The Division Bench of Hemant Gupta* and A.S. Bopanna, JJ., addressed whether 2010 amendment in Gratuity Act contemplating Rs 10 lakhs as amount of gratuity would have retrospective effect, held that the date of commencement fixed by the Executive in exercise of power delegated by the Amending Act cannot be treated to be retrospective as the benefit of higher gratuity was one-time available to the employees only after the commencement of the Amending Act.
Parubai v. State of Maharashtra, 2021 SCC OnLine SC 566
“Natural human conduct is to first save oneself.”
A Division Bench comprising of Hemant Gupta and A.S. Bopanna*, JJ. reversed the conviction of the accussed−appellant who was convicted for the murder of her husband’s first wife and their children. The Supreme Court held that the chain of circumstantial evidence was not complete, and gave her benefit of doubt.
State of Haryana v. Raj Kumar, 2021 SCC OnLine SC 539
A Division Bench of Hemant Gupta* and A.S. Bopanna, JJ. disposed of a criminal appeal holding, inter alia, that if a prisoner has undergone more than 14 years of actual imprisonment, the State Government, as an appropriate Government, is competent to pass an order of premature release; but in case of the prisoner who has not undergone 14 years or more of actual imprisonment, the Governor has a power to grant pardon, reprieve, respite and remission of punishment or to suspend, remit or commute the sentence of any person.
Union of India v. Dalbir Singh, 2021 SCC OnLine SC 768
Explaining the difference between the degree of proof in a criminal proceedings and departmental proceedings, the bench of Hemant Gupta* and V. Ramasubramanian, JJ has held that the burden of proof in the departmental proceedings is not of beyond reasonable doubt as is the principle in the criminal trial but probabilities of the misconduct.
“The two proceedings, criminal and departmental, are entirely different. They operate in different fields and have different objectives.”
Smriti Madan Kansagra v. Perry Kansagra, 2020 SCC OnLine SC 887
A 3-judge bench of UU Lalit, Indu Malhotra* and Hemant Gupta**, JJ has, in a 2:1 verdict, has transferred the custody of an 11-year-old child to his father, an Indian-origin business tycoon living in Kenya, from his mother with whom he has been living since birth.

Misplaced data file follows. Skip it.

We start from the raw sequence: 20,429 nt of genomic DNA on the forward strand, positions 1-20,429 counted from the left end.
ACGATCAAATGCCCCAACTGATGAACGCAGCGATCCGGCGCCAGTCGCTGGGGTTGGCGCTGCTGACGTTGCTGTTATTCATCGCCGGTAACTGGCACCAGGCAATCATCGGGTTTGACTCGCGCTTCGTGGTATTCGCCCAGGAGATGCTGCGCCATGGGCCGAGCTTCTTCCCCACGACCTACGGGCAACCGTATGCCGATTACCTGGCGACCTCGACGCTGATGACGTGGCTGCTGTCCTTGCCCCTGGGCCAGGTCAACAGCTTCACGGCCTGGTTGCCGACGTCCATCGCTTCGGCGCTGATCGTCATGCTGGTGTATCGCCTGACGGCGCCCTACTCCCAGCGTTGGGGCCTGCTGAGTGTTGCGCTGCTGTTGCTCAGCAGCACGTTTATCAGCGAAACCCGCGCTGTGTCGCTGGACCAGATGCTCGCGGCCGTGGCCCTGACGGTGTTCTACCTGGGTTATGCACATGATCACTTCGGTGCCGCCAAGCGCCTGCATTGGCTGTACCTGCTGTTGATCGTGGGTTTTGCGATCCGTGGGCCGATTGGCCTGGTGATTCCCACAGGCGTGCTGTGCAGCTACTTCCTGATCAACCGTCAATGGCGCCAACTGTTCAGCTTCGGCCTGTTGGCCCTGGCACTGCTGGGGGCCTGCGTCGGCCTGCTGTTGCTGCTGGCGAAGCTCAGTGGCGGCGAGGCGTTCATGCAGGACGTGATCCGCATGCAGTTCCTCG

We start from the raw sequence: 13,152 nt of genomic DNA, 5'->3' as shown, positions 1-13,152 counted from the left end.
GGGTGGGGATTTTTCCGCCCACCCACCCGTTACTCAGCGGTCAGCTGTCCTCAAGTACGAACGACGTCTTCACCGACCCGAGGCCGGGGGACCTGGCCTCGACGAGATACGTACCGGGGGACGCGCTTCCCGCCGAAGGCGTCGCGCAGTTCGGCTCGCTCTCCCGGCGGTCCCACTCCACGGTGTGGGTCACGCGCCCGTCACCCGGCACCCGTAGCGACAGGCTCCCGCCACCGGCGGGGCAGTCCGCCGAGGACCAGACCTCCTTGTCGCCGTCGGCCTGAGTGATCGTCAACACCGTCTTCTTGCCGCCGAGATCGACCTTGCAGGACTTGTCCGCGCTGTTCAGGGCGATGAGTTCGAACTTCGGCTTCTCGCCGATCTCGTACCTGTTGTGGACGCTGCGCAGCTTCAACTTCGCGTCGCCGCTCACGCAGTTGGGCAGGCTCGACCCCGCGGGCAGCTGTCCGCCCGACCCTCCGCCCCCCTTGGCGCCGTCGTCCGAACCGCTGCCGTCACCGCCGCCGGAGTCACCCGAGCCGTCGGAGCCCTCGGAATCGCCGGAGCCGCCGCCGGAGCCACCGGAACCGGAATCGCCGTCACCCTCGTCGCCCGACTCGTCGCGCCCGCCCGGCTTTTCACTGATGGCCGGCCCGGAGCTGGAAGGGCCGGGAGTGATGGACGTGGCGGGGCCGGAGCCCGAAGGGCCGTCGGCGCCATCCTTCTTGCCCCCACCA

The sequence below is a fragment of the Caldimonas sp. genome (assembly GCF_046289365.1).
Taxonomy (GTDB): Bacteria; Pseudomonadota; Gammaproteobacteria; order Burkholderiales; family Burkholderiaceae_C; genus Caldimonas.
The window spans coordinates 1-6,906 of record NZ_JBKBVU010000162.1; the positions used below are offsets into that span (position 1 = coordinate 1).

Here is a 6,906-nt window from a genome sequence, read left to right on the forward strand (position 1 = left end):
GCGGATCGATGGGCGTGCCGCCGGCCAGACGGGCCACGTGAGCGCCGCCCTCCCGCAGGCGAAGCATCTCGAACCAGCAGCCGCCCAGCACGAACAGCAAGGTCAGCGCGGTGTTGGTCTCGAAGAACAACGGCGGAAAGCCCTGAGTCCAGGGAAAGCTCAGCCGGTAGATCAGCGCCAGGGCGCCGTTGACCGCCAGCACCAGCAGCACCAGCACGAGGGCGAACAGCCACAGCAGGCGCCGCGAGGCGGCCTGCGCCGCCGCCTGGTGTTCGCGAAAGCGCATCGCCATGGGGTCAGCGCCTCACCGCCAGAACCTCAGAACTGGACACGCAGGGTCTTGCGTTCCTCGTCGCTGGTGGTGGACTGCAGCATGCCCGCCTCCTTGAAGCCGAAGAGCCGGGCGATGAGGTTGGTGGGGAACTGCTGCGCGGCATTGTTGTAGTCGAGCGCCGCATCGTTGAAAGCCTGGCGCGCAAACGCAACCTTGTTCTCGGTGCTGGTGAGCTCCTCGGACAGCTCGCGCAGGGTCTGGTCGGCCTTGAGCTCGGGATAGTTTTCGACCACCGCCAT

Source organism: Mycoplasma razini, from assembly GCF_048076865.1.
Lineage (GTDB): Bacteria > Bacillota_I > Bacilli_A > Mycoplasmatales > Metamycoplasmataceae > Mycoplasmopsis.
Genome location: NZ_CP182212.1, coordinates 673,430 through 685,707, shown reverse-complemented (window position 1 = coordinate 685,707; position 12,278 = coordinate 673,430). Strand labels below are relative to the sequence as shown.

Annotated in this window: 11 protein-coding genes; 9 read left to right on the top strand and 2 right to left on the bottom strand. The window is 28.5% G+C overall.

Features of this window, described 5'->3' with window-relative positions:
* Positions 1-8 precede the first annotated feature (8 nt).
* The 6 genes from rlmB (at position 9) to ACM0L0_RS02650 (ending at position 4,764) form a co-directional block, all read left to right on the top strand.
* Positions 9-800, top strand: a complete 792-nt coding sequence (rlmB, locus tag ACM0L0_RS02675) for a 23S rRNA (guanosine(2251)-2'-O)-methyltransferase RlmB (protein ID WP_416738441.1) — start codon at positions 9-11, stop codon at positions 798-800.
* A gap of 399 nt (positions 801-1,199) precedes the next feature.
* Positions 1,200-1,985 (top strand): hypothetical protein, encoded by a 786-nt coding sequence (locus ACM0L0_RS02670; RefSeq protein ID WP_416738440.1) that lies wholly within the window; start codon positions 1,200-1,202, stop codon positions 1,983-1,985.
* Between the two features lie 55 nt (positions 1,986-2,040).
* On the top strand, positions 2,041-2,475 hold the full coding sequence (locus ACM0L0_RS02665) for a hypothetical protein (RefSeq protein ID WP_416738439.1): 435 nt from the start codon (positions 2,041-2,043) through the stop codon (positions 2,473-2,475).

“Since the child is still in his formative years of growth, it would be much easier for him to imbibe and get acclimatized to the new environment.”
Disagreeing with Justice Malhotra’s opinion, Justice Gupta held that the child should be given liberty to choose his destination after he comes out of age.
“From the controlled and supervised household of the mother, if the custody is given to the father, the sudden exposure to the materialistic things have the potency to derail the studies and wellbeing of the growing child.”
Pankjeshwar Sharma v. State of J&K, 2020 SCC OnLine SC 984
“Negative equality cannot be claimed to perpetuate further illegality”
A 3-Judge Bench comprising of L. Nageswara Rao, Hemant Gupta and Ajay Rastogi*, JJ. held that any appointments made deviating from merit in exceptional cases can be justified, like in instant case viz. to give quietus to litigation, however such appointments would be irregular appointments, though not illegal and the candidates left out of merit list has no right to claim the same benefit which was provided to some other candidates on basis of some erroneous concession granted by the State. The Court restated that negative equality cannot be claimed to perpetuate further illegality.
“In a situation where the posts in excess of those advertised had been filled up in extraordinary circumstances, instead of invalidating the excess appointments, the relief could be moulded in such a manner so as to strike a just balance keeping the interest of the State and the interest of the person seeking public employment depends upon the facts of each case for which no set standard can be laid down.”
Hitesh Verma v. State of Uttarakhand, (2020) 10 SCC 710